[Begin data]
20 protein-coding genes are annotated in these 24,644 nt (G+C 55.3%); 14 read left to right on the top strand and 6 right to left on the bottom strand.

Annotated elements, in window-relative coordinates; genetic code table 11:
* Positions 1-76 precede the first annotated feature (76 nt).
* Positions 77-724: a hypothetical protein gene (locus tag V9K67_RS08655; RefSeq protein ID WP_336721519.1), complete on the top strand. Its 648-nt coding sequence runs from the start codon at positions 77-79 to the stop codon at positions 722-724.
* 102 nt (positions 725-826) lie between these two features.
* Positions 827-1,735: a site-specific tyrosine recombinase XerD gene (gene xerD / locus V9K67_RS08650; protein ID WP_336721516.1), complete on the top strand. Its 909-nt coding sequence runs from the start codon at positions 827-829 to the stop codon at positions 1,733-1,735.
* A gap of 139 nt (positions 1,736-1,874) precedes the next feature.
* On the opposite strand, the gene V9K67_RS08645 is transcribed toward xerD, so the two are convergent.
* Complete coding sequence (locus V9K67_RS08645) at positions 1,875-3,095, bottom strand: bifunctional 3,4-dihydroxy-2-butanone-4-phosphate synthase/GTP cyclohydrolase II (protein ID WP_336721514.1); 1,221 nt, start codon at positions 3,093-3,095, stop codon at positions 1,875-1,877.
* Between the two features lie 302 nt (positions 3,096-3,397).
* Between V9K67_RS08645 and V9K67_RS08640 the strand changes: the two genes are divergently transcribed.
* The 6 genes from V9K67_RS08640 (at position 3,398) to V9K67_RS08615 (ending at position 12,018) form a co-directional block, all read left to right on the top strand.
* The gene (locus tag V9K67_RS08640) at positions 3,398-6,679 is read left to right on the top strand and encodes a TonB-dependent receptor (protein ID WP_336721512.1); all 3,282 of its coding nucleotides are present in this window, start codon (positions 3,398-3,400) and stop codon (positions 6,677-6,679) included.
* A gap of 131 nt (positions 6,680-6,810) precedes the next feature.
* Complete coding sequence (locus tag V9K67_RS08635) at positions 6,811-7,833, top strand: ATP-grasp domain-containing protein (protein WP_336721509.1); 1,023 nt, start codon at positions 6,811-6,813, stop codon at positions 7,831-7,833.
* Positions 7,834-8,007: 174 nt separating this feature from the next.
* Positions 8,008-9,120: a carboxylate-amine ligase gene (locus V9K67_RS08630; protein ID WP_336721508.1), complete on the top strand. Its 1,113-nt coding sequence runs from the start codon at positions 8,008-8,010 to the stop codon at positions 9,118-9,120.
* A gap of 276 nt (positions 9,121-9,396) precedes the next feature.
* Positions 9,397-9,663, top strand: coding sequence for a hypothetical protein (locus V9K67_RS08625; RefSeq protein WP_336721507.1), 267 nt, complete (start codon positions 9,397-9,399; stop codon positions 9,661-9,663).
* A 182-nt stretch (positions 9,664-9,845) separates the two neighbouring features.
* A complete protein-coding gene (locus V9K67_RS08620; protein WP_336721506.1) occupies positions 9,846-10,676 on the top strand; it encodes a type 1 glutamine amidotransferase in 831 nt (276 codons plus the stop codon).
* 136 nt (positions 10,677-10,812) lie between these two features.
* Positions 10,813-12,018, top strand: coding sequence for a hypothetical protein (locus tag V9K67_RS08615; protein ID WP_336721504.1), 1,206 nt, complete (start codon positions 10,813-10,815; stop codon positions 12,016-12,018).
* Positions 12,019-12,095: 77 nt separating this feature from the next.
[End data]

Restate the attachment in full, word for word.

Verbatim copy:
20 protein-coding genes are annotated in these 24,644 nt (G+C 55.3%); 14 read left to right on the top strand and 6 right to left on the bottom strand.

Annotated elements, in window-relative coordinates; genetic code table 11:
* Positions 1-76 precede the first annotated feature (76 nt).
* Positions 77-724: a hypothetical protein gene (locus tag V9K67_RS08655; RefSeq protein ID WP_336721519.1), complete on the top strand. Its 648-nt coding sequence runs from the start codon at positions 77-79 to the stop codon at positions 722-724.
* 102 nt (positions 725-826) lie between these two features.
* Positions 827-1,735: a site-specific tyrosine recombinase XerD gene (gene xerD / locus V9K67_RS08650; protein ID WP_336721516.1), complete on the top strand. Its 909-nt coding sequence runs from the start codon at positions 827-829 to the stop codon at positions 1,733-1,735.
* A gap of 139 nt (positions 1,736-1,874) precedes the next feature.
* On the opposite strand, the gene V9K67_RS08645 is transcribed toward xerD, so the two are convergent.
* Complete coding sequence (locus V9K67_RS08645) at positions 1,875-3,095, bottom strand: bifunctional 3,4-dihydroxy-2-butanone-4-phosphate synthase/GTP cyclohydrolase II (protein ID WP_336721514.1); 1,221 nt, start codon at positions 3,093-3,095, stop codon at positions 1,875-1,877.
* Between the two features lie 302 nt (positions 3,096-3,397).
* Between V9K67_RS08645 and V9K67_RS08640 the strand changes: the two genes are divergently transcribed.
* The 6 genes from V9K67_RS08640 (at position 3,398) to V9K67_RS08615 (ending at position 12,018) form a co-directional block, all read left to right on the top strand.
* The gene (locus tag V9K67_RS08640) at positions 3,398-6,679 is read left to right on the top strand and encodes a TonB-dependent receptor (protein ID WP_336721512.1); all 3,282 of its coding nucleotides are present in this window, start codon (positions 3,398-3,400) and stop codon (positions 6,677-6,679) included.
* A gap of 131 nt (positions 6,680-6,810) precedes the next feature.
* Complete coding sequence (locus tag V9K67_RS08635) at positions 6,811-7,833, top strand: ATP-grasp domain-containing protein (protein WP_336721509.1); 1,023 nt, start codon at positions 6,811-6,813, stop codon at positions 7,831-7,833.
* Positions 7,834-8,007: 174 nt separating this feature from the next.
* Positions 8,008-9,120: a carboxylate-amine ligase gene (locus V9K67_RS08630; protein ID WP_336721508.1), complete on the top strand. Its 1,113-nt coding sequence runs from the start codon at positions 8,008-8,010 to the stop codon at positions 9,118-9,120.
* A gap of 276 nt (positions 9,121-9,396) precedes the next feature.
* Positions 9,397-9,663, top strand: coding sequence for a hypothetical protein (locus V9K67_RS08625; RefSeq protein WP_336721507.1), 267 nt, complete (start codon positions 9,397-9,399; stop codon positions 9,661-9,663).
* A 182-nt stretch (positions 9,664-9,845) separates the two neighbouring features.
* A complete protein-coding gene (locus V9K67_RS08620; protein WP_336721506.1) occupies positions 9,846-10,676 on the top strand; it encodes a type 1 glutamine amidotransferase in 831 nt (276 codons plus the stop codon).
* 136 nt (positions 10,677-10,812) lie between these two features.
* Positions 10,813-12,018, top strand: coding sequence for a hypothetical protein (locus tag V9K67_RS08615; protein ID WP_336721504.1), 1,206 nt, complete (start codon positions 10,813-10,815; stop codon positions 12,016-12,018).
* Positions 12,019-12,095: 77 nt separating this feature from the next.